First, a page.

Lukoil CEO Urges Fight against Shadow Carbon Pricing
Lukoil's investment would secure best quality of fossil fuels on the Bulgarian market, the company's CEO Vagit Alekperov has said.
The Russian company's CEO is in Bulgaria for the official opening of a heavy oil residue conversion plant at the Lukoil Neftochim Burgas refinery. Similar facilities are only located in 7 other countries around the world.
In an interview with daily Standart, Alekperov asserted that, Alekperov explained the plant would be operational the very same day (Wednesday), as all the materials needed for its proper functioning had been loaded over the past weeks. Some 5.5 M tonnes of oil will be processed at the plant in 2015 and about 6.5-6.8 M in 2016, the chief executive said, explaining that this year's drop was linked to a negative trend on the market.
Though a lot of the fuel will come from Russia (as the case is with the Burgas refinery), the new facility will also process oil from Russian-operated fields in Iraq, since "Arab oil has better indicators than [the one] extracted in Russia." Part of the output will be exported abroad, most probably to other Southeast European countries.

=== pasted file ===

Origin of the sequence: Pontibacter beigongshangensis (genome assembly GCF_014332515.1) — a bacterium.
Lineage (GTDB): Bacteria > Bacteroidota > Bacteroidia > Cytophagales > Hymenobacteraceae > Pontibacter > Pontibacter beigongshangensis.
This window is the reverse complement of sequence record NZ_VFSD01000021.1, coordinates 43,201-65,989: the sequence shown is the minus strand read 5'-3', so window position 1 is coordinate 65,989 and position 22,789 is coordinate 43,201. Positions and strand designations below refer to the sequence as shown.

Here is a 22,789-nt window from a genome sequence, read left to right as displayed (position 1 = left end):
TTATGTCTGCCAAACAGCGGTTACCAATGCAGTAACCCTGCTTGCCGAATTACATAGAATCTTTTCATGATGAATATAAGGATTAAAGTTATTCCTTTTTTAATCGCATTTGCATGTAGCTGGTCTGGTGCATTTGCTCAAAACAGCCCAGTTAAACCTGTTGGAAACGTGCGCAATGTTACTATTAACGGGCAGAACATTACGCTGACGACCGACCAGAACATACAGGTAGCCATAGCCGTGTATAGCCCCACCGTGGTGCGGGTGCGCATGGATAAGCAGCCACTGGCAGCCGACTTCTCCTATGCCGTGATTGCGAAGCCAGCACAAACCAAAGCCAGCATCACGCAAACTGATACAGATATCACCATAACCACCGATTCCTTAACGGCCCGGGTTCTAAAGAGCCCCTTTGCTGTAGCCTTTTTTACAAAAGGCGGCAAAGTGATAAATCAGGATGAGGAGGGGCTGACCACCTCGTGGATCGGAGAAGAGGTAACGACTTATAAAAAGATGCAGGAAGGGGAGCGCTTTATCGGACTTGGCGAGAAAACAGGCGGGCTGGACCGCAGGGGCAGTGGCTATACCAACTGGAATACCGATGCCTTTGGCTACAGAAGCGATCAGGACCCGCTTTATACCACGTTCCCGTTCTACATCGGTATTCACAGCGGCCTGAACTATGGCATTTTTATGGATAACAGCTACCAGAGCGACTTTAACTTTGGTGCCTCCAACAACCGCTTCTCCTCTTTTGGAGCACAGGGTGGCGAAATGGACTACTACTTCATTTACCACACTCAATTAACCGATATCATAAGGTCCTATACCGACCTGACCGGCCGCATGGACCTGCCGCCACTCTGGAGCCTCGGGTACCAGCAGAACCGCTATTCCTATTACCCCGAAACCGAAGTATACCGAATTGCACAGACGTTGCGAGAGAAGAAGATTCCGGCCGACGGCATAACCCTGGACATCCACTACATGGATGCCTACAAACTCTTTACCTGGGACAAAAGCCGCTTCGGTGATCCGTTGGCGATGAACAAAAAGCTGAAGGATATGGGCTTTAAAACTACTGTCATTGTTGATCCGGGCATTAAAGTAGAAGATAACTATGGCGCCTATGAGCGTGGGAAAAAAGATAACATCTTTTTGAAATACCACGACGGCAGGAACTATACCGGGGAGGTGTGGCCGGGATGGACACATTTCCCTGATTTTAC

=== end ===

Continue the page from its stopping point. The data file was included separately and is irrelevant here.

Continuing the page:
He described PM Boyko Borisov's decision to attend the Wednesday ceremony was "a great honor".
In his words, talks with Borisov touched the issue of low-quality fuels imported in the country which are not levied in any way.
"I was amazed at the number of filling stations in Bulgaria. In Russia, which has a population of 140 million, there are about 26 000 filling stations, while in Bulgaria, with 7 million, there are 30 000 filling stations. This is not normal!" Alekperov argued, adding he called on Borisov to fight the "gray market" of fossil fuels in Bulgaria.
In his words, Lukoil has invested over USD 4 B since it set foot in Bulgaria by acquiring Burgas-based Neftochim in 1999 and opening filling stations across the country (now numbering 221).
"In the past two years here we've never felt any negative attitude toward us. Throughout this period no artificial obstacles have been posed to our investment into Bulgaria."
Alekperov explained sanctions against Russia had not affected its business activities relating to the new plant in Bulgaria, since the decision to pursue the project was taken "well before prices went down" and sanctions were imposed.
On Tuesday, the chief executive also met Bulgarian President Rosen Plevneliev.
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